things, a very specialized research facility has given a new edge to the
complaints. In the words of Clark Kerr (1963), perhaps the best known defender
of the “multiversity”:
The reasons for the general
deterioration of undergraduate teaching are several. Teaching loads and student
contact hours have been reduced. Faculty members are more frequently on leave or
temporarily away from campus. More of the instruction falls to teachers who are
not members of the regular faculty. . . . There seems to be a “point of no
return” after which research, consulting, graduate instruction become so
absorbing that faculty efforts can no longer be concentrated in undergraduate
instruction as they once were. This process has been going on for a long time:
federal research funds have intensified it. As a consequence, undergraduate
education is more likely to be acceptable than outstanding; educational policy
from the undergraduate point of view is largely neglected. How to escape the
cruel paradox that a superior faculty results in an inferior concern for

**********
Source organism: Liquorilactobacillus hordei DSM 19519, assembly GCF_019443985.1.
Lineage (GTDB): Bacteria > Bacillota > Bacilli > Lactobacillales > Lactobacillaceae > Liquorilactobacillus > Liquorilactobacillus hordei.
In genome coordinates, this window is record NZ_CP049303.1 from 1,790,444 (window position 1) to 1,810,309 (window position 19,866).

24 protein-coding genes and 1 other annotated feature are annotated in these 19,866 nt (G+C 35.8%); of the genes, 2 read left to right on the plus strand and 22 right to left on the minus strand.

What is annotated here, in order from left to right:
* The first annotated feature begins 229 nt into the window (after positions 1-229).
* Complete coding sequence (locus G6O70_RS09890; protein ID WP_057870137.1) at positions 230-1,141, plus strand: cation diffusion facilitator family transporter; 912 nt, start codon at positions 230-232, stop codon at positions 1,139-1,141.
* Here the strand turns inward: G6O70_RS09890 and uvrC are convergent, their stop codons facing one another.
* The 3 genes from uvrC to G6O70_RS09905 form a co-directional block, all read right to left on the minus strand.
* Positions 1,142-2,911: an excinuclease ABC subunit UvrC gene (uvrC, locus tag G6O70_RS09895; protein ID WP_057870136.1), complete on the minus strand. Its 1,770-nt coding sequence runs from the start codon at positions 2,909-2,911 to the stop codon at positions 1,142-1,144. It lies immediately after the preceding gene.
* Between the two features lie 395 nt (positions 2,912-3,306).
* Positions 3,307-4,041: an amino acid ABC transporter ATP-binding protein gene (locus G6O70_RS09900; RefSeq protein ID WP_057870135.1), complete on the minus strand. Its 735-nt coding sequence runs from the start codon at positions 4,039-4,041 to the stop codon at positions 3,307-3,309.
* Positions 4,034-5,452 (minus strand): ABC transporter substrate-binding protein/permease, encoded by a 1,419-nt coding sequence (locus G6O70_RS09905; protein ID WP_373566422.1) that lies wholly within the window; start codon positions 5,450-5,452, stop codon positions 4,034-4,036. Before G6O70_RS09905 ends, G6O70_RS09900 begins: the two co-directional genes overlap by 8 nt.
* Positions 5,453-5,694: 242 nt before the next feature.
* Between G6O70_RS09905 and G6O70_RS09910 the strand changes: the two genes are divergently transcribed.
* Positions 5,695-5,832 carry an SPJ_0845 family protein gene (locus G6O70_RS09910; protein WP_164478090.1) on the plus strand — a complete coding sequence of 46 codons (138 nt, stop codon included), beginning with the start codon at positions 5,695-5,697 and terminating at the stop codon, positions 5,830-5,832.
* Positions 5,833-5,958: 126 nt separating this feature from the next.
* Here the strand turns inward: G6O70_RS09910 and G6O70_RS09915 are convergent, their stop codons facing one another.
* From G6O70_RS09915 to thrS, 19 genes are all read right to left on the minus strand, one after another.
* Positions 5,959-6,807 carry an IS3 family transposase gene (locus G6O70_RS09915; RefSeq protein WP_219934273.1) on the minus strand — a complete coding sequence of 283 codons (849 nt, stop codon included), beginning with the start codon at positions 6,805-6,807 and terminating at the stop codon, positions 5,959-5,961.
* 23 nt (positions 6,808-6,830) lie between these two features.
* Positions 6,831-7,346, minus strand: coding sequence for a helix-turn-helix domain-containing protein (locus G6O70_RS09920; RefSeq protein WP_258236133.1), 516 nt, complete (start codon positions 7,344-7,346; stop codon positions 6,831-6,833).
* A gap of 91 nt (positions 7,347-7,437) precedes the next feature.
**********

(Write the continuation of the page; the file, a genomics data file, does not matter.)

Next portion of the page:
undergraduate teaching is one of our more pressing problems.
Kerr's words appeared more than
twenty-five years ago, but his interesting connection between “superior”
faculty and “an inferior concern for undergraduate teaching” is worth
remembering in the context of our present discussions. For to judge from a
number of recent books and articles on the same subject, the problem has grown
much more acute. For Paul Von Blum (1986), a teacher for many years in the
University of California, Kerr's “cruel paradox” has become “one of the
most brutal ironies of university life . . . [the] recognition that to develop a
reputation as an excellent teacher is professionally disadvantageous and
dangerous.” Von Blum sees this development as a natural consequence of a
system which, whatever the official policies may be, has, in practice, failed to
effect any creative union between teaching and research and which has constantly
over-valued very specialized research and publication as the sole means for
professional advancement. The president of Mount Saint Vincent University in
Halifax, E. Margaret Fulton (1985) echoes Von Blum's point: “Research and
publication as a precondition of promotion through our vertical rank structure
has worked to replace the genuinely educated professor with the educational
entrepreneur, the academic gamesperson.” In less temperate language Charles J.
Sykes (1988) unloads a mountain of detail in support of his contention that the
research environment in the modern university is not only bad for teaching but